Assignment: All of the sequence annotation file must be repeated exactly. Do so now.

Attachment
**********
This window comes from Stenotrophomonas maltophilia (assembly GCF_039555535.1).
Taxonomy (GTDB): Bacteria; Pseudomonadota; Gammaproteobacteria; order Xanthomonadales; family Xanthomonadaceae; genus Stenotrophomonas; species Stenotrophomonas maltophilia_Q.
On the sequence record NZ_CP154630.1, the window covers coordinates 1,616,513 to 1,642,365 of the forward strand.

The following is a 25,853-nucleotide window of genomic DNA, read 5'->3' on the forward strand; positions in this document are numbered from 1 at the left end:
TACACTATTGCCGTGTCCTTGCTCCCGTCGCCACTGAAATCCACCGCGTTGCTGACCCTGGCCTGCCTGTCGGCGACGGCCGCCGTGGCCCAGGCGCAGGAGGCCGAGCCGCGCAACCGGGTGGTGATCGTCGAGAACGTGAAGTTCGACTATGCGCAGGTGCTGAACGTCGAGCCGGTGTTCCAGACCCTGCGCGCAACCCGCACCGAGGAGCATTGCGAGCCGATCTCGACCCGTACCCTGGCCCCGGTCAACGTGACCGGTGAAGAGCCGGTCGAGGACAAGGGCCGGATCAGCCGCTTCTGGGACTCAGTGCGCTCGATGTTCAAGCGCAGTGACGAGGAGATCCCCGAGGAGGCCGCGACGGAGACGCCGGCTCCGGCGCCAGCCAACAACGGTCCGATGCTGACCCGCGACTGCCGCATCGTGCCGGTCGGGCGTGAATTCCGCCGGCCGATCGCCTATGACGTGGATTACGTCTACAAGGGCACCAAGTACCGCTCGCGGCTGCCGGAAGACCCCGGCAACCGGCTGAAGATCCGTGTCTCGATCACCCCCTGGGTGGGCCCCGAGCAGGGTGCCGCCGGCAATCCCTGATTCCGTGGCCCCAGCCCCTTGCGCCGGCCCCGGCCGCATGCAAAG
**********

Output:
This window comes from Stenotrophomonas maltophilia (assembly GCF_039555535.1).
Taxonomy (GTDB): Bacteria; Pseudomonadota; Gammaproteobacteria; order Xanthomonadales; family Xanthomonadaceae; genus Stenotrophomonas; species Stenotrophomonas maltophilia_Q.
On the sequence record NZ_CP154630.1, the window covers coordinates 1,616,513 to 1,642,365 of the forward strand.

The following is a 25,853-nucleotide window of genomic DNA, read 5'->3' on the forward strand; positions in this document are numbered from 1 at the left end:
TACACTATTGCCGTGTCCTTGCTCCCGTCGCCACTGAAATCCACCGCGTTGCTGACCCTGGCCTGCCTGTCGGCGACGGCCGCCGTGGCCCAGGCGCAGGAGGCCGAGCCGCGCAACCGGGTGGTGATCGTCGAGAACGTGAAGTTCGACTATGCGCAGGTGCTGAACGTCGAGCCGGTGTTCCAGACCCTGCGCGCAACCCGCACCGAGGAGCATTGCGAGCCGATCTCGACCCGTACCCTGGCCCCGGTCAACGTGACCGGTGAAGAGCCGGTCGAGGACAAGGGCCGGATCAGCCGCTTCTGGGACTCAGTGCGCTCGATGTTCAAGCGCAGTGACGAGGAGATCCCCGAGGAGGCCGCGACGGAGACGCCGGCTCCGGCGCCAGCCAACAACGGTCCGATGCTGACCCGCGACTGCCGCATCGTGCCGGTCGGGCGTGAATTCCGCCGGCCGATCGCCTATGACGTGGATTACGTCTACAAGGGCACCAAGTACCGCTCGCGGCTGCCGGAAGACCCCGGCAACCGGCTGAAGATCCGTGTCTCGATCACCCCCTGGGTGGGCCCCGAGCAGGGTGCCGCCGGCAATCCCTGATTCCGTGGCCCCAGCCCCTTGCGCCGGCCCCGGCCGCATGCAAAG